Aston Martins’ racing’s successes throughout history have made it a standout company worldwide. After a third consecutive win at the Nürburgring 1,000km and an outright win at Le Mans, Aston Martin was crowned the World Sportscar Champions in 1959.
From 1931 until the present year, Aston Martin has secured multiple class wins at Le Mans, including claiming this year’s GT Manufacturers’ World Endurance Champion title. The numerous race and class victories that Aston Martin has claimed over the years has ensured their place as one of the greats in endurance racing.
Aston Martin’s endeavors in the European Grand Prix and Formula 1 are perhaps less well-known. Although they may not be as famous, they are significant to the history of Aston Martin. From the beginning, when Lionel Martin and Robert Bamford founded Aston Martin in a small London workshop in 1913, participation in well-known motorsports was an important part of the company’s character and identity.
Given that Aston Martin for the first time in more than 60 years is preparing for their return to the F1™ grid, remembering their past conquests in the most competitive and challenging motorsports class in the world is worth a revisit.
Since the company’s conception, Aston Martin co-founder Lionel Martin has always dreamt for the company to be part of the glamorous world of Grand Prix racing.
Aston Martin’s reputation was made on the Hillclimb courses of Great Britain. Behind the wheel of his own car, Lionel himself had significant success, but even then, he knew that he would need to be part of the competitive Grand Prix racing around Europe for their company to be widely known in which he craved.
When the ‘Roaring 20s’ started, the vision slowly became reality when Martin met Count Louis Zborowski, a young racing driver. Zborowski was the son of a Polish Count and an American heiress, and he had a passion for speed and undeniable love for motorsport.
Having a fortune that would make him a billionaire by today’s standards, Zborowski had more than enough resources. His knowledge that Aston Martin was the name behind the earliest side-valve open-wheel racers, made him confident to comission, not just one, but two race cars from the upcoming company.
Zborowski worked closely with Lionel Martin and his team, with their goal to create two cars to use in the 1922 Isle of Man Tourist Trophy (TT) event.
Zborowski gave them £10,000, a small fortune at the time, to build the two cars and an entirely new 16-valve, twin overhead cam, four-cylinder race engine.
The first Aston Martin Grand Prix car was equipped with a 1,486cc unit and could produce 55bhp at 4,200rpm. The car weighed 750kg and was capable of speeds up to 85mph. It had two seats as per the Grand Prix regulations at the time. The other seat was for the riding mechanic, an essential member of the team as part of his job was to ensure that the fuel tank is pressurized by using a hand pump.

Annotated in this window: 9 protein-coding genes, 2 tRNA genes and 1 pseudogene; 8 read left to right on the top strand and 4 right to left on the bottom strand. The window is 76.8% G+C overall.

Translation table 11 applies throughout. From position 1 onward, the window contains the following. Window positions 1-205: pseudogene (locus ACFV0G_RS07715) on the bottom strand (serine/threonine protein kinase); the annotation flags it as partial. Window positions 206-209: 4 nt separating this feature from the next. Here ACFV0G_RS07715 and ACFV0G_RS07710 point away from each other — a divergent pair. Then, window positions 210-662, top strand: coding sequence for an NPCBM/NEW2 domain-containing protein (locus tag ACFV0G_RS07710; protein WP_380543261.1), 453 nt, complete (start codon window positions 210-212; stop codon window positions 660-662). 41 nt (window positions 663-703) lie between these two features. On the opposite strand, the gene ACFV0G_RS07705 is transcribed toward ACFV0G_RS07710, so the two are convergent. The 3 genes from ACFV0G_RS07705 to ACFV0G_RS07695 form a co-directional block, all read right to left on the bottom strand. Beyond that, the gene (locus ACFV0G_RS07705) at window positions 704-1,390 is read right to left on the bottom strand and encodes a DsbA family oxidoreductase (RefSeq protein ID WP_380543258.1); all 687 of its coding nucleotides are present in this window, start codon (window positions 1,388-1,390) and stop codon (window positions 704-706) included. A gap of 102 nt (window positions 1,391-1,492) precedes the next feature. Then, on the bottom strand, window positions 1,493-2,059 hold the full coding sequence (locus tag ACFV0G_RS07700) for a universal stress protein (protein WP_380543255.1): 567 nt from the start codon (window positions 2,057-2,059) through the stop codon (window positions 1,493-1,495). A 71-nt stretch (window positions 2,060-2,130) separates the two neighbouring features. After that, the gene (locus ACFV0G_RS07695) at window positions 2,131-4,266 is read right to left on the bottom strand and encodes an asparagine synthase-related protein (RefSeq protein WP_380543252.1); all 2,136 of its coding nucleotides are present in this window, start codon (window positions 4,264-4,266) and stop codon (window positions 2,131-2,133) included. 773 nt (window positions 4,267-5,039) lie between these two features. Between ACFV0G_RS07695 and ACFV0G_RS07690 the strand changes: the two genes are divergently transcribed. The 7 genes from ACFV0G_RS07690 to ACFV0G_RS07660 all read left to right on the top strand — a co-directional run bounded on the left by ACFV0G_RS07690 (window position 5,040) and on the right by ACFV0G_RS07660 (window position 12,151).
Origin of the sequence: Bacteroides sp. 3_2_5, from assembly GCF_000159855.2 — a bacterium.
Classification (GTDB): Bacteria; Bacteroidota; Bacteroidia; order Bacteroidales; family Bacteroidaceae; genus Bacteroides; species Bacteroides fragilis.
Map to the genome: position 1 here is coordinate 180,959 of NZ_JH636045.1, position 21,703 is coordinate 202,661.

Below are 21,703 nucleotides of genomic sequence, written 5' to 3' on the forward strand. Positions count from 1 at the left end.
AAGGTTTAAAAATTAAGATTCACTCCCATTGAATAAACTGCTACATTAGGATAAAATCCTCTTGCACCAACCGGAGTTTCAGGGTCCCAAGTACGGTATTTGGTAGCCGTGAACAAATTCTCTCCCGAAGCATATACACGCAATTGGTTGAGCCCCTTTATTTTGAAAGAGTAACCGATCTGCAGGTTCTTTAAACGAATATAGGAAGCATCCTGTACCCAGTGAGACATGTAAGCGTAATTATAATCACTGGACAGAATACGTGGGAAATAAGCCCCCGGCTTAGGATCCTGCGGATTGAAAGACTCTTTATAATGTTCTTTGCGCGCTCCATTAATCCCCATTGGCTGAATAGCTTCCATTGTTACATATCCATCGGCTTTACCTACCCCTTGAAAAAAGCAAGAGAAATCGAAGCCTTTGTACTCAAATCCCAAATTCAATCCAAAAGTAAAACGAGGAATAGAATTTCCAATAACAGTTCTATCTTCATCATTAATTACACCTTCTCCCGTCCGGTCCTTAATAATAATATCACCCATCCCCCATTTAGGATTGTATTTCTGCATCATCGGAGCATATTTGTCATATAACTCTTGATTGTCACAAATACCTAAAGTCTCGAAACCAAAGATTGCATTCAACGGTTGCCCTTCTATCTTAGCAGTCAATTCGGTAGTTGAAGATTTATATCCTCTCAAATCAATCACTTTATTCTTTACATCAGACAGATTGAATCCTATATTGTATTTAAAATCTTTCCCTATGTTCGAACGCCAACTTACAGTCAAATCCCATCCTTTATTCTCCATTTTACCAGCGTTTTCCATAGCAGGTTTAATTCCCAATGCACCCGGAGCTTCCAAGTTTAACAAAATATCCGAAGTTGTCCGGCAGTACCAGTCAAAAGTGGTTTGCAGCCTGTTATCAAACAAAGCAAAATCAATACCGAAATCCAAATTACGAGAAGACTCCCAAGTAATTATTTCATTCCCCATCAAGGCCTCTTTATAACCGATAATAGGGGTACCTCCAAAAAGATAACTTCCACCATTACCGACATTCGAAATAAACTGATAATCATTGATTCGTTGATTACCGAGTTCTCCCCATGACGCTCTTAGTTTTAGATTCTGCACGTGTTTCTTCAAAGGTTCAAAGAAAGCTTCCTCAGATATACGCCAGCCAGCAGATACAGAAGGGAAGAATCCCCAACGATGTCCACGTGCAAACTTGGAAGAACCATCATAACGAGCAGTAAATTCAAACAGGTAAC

It is interesting to note that at the time, the car was driven by road to arrive at the race meetings it would be part of.
As was typical with Aston Martin, the engine itself had a colorful history. By 1922, 16-valve race engines have already been around for a few years. Peugeot, A.L.F.A., and Bugatti had all successfully created large capacity 16-valve units for both racing and speed record activities.
Clive Gallop was another racer who was also a close friend of Count Zborowski and acquainted with Peugeot’s engineer Marcel Gremillion. The Frenchman was a talented student of another great engine designer, Ernest Henry, who worked at Ballot.
Gremillion convinced Henry to give him the details of the 3.0-liter Ballot engine. Henry proceeded to tear his own drawings in half with which Gremillion modified to create the Bamford & Martin single cam, 16-valve, lower half in exchange for a sizeable bag filled with gold coins!
Hence the half-torn blueprint, the Henry-designed 3.0-liter was modified to become the Bamford & Martin single cam, 16-valve, 1.5.
Grand Prix Debut
Chassis TT1 and TT2 were built with the intention of racing in the Tourist Trophy event that was scheduled on June 22, 1922. Unfortunately, they could not make it in time, so they instead decided to use them at the 2.0-liter French Grand Prix at Strasbourg on July 15, marking the day that Aston Martin first appeared in a Grand Prix competition.
Zborowski was the driver of TT1, with his mechanic being Len Martin (no relation). In the TT2, Clive Gallop was the driver with his mechanic being H.J. Bentley (also no relation).
As a result of the lack of power because of the engine’s smaller capacity, which was smaller than the required capacity to race, coupled with the hurried completion and the need to carry ballast as regulated, it was not surprising that both cars were retired from the race because of engine problems. However, the experience was a thrill for the new team, giving them the drive needed to continue their Grand Prix adventure.
Over time, the TT cars, which were initially hurriedly completed, were continuously developed. In the months and years that followed, they were able to make several podium finishes, as well as a second-place finish at the 1922 Grand Prix de Penya Rhin at the Villafranca circuit. The next year, the team was able to duplicate their feat, and also in 1923, they finished third at the Grand Prix de Boulogne.
In 1924, Zborowski had an untimely demise behind the wheels of a racing car which marked the beginning of the end for Aston Martin’s first attempt to join Grand Prix racing. Except for the numerous successful privateer appearances, it would take the brand another 20 years before they made another mark in the motorsport.
The 1946 Belgian Sports Car Grand Prix, although technically not a ‘top-flight’ event, is a noteworthy event in the history of Aston Martin’s racing ambitions.